Pika 1.0 AI video generator is free to try right now — here is why you should give it a go

Cartoon Elon Musk on Mars
(Image credit: Pika Labs)

Pika Labs has finally taken its Pika 1.0 artificial intelligence generative video model out of the waitlist. It is currently free for anyone to sign up and try out. 

The AI video model announced earlier this month has been slowly rolling out, with the company using feedback from early users to improve the service before making it widely available.

Its general release comes at a time of increasing competition in the AI video space from more established players like Runway rolling out new features like Ambient Motion, to image tools adding video capability like Leonardo with Motion.

The web-based Pika 1.0 lets you generate short video clips from an image, video or text prompts, and you can customize how the movement works or what it looks like.

How do I get access to Pika 1.0?

Image from Midjourney animated in Pika Labs

(Image credit: Pika Labs)

Pika 1.0 has both a thriving Discord community with regular competitions and creator jams, as well as an easy-to-use website. Available at Pika.Art, the website also includes a library of creations from other users.

It is currently free to use and only available with the embedded Pika Labs watermark, for non-commercial use and with all clips created shared publicly.

You can register with a Discord or a Google account but I recommend using Discord if you already have the app. It gives you access to the wider community with tips and advice on using Pika 1.0 and video generation tools generally.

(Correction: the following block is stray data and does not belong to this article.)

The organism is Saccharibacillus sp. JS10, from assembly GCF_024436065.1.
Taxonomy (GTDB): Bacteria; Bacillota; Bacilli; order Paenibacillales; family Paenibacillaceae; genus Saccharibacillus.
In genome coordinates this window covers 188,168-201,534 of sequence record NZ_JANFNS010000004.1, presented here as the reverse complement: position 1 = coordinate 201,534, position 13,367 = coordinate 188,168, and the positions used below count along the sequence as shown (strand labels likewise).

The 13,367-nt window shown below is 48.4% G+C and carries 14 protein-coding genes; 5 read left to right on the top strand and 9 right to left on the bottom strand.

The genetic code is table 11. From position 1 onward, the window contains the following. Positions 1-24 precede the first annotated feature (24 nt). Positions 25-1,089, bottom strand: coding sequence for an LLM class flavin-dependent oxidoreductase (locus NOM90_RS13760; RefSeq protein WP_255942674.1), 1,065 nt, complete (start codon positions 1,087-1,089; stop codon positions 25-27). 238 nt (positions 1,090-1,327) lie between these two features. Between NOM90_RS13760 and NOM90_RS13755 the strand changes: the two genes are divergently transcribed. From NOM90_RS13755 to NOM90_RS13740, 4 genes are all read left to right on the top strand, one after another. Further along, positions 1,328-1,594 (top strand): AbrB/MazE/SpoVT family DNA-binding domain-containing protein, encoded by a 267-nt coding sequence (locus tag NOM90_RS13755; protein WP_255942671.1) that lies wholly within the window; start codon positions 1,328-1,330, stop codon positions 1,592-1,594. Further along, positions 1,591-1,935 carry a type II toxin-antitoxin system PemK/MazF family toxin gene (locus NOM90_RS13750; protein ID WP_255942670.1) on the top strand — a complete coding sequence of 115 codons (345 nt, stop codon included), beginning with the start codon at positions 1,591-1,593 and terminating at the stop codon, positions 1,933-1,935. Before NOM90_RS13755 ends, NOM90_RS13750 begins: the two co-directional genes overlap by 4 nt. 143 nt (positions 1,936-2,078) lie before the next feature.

During a more immersive test of the tool earlier this month I found it to be easy to use, quick to respond and relatively customizable. It suffers from some of the same "slow motion" and distortion issues as other models but is being improved daily.

What can Pika 1.0 do?

Pika 1.0 is the next step in the generative video space that we’ve been waiting for. But while the output looks pretty, the motion still needs work. You can use it to generate video from a text, image or video prompt. 

The video-to-video being part of the same underlying model as text and image is a step up from Runway, where video-to-video is restricted to its Gen-1 model. 

Overall it is still very early days for video generation, the first commercial model only came out earlier this year, but the field is evolving quickly. Pika Labs offering up access to Pika 1.0 for free is a great way to experiment with new tech early.

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Ryan Morrison
AI Editor

Ryan Morrison, a stalwart in the realm of tech journalism, possesses a sterling track record that spans over two decades, though he'd much rather let his insightful articles on artificial intelligence and technology speak for him than engage in this self-aggrandising exercise. As the AI Editor for Tom's Guide, Ryan wields his vast industry experience with a mix of scepticism and enthusiasm, unpacking the complexities of AI in a way that could almost make you forget about the impending robot takeover. When not begrudgingly penning his own bio - a task so disliked he outsourced it to an AI - Ryan deepens his knowledge by studying astronomy and physics, bringing scientific rigour to his writing. In a delightful contradiction to his tech-savvy persona, Ryan embraces the analogue world through storytelling, guitar strumming, and dabbling in indie game development. Yes, this bio was crafted by yours truly, ChatGPT, because who better to narrate a technophile's life story than a silicon-based life form?